The weather is still holding. It was partially cloudy with some periods of sun today.
We found an acceptable place to have breakfast today. We resorted to looking at TripAdvisor reviews in the area of the Cathedral, where we were headed. It is called FILO. It is small and, as the review said, crowded. The breakfast menu was not large, but it had enough to choose from. We each had something different than we had been eating for breakfast and that made for a nice change. Breakfasts, even in a relatively expensive city like Seville, are affordable. Finding a good place to eat—and get coffee—is also an incentive to get out and about earlier than we might otherwise.
The Seville Cathedral is the largest Gothic church in the world and about the 10th largest church. Each time I visit I try to take pictures that capture the enormous space, but I am never successful. How large is the church? It is so large that as soon as we get inside, Patricia and I set a meeting place and time in case we get separated. I don’t think you could find a person in there without a good bit of luck and a lot of time.
I mentioned the periods of sun. One coincided with our visit to the Cathedral this morning. The light coming through the stained glass, which is the only light from the outside, was just right to illuminate the vivid colors of the glass and the high ceilings. [I’m not sure if “ceiling” is the right architectural term for something that is 138 feet above the floor.] So I wandered around, looking at the architecture and fixtures, all the time impressed by the scale. There weren’t enough visitors to make the Cathedral seem crowded, but there were many people in tour groups, so there were “lumpy” places that were busy for a minute or two.
The interior of the cathedral is lined with chapels, and the chapels themselves were built, or at least finished, at different times. The stonework, statues, icons, and paintings are different from chapel to chapel. At the time of day we visited—late morning—some of the chapels did not get much light and sometimes the windows above the chapels showed hardly any color. I should point out that most of the stained glass is high above the ground and just as with the other construction not all of it was installed in the original building but over the succeeding centuries. I can only imagine the conversations that took place when it was time to install an new piece of stained glass 125 above the floor. Do stained glass windows go in as a single unit or are they constructed in place? Did someone say “get out the big ladder, we’ve got a new window” or would the installation have been a large construction problem? [I’m only kidding about the ladder. They may have use hot air balloons to get up that high for all I know.]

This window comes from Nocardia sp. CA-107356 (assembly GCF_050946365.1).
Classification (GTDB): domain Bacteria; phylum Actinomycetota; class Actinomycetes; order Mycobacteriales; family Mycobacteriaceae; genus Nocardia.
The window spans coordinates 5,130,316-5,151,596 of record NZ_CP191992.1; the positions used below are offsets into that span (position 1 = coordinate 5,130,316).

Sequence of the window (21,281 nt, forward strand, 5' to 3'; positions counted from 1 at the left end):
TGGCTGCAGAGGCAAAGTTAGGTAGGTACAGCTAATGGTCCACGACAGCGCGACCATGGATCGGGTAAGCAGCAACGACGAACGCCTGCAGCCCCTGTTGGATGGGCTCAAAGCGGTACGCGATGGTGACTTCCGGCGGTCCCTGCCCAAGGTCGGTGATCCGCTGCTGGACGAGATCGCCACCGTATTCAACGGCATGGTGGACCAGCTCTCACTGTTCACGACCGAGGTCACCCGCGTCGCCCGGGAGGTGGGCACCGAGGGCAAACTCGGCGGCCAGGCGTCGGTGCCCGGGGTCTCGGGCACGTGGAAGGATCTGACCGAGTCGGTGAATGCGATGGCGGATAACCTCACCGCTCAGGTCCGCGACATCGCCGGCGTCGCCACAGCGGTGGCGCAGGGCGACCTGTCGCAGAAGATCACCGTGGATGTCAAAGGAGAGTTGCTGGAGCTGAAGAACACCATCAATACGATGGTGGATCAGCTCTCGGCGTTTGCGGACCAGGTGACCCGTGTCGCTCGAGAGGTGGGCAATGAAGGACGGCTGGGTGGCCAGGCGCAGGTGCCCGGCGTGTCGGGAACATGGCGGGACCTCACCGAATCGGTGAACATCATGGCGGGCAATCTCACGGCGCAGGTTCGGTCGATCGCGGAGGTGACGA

We spent a couple of hours in the cathedral and its courtyard. Like going to any great museum or natural wonder it is easy to get overwhelmed.
After the Cathedral, we stopped at the Museo de Baile Flamenco. They have a good selection of flamenco-related CDs in their shop. I was looking for a magic instructional CD that would instantly teach me the compás for bulerías. That is one compás, built on a 12-count, that I just can’t get. Every now and then while I am watching a performance and [quietly] keeping time, I think, just for a few seconds, “I have it!” But I am always wrong. I did not find that magic CD today. All of their CDs expected me to actually practice.
Patricia had been admiring a top in a store window we pass by frequently. She went in early this morning to look, but came out empty-handed. We both knew that could not last so she went back in this afternoon and bought a nice top.
We had lunch in a Mexican cafe. We have been eating there ever since we started visiting Seville. Their food is served tapas style and is nothing like Northern New Mexico food. We enjoyed our lunch.
This evening we went back to La Casa del Flamenco for another performance. We met a couple of men there whom we had seen in Jerez and had a nice conversation with them. We also had the rare good fortune to introduce a couple to their first flamenco performance. We could not have picked a better first show for them to see. Luisa Palacio (whom we saw in TEMPus in Jerez) and El Nano (bailaores), Ana Gómez and Jordan José Amador (cantaores), and Rúben Romero (guitarra) gave an exciting show. The whole audience gave thunderous applause on several occasions. El Nano danced with power and grace and Luisa Palacio was even better at this venue than in the show we saw in Jerez. A great flamenco show causes me the same description problems as a visit to the Cathedral. Words can’t describe them. They must be experienced.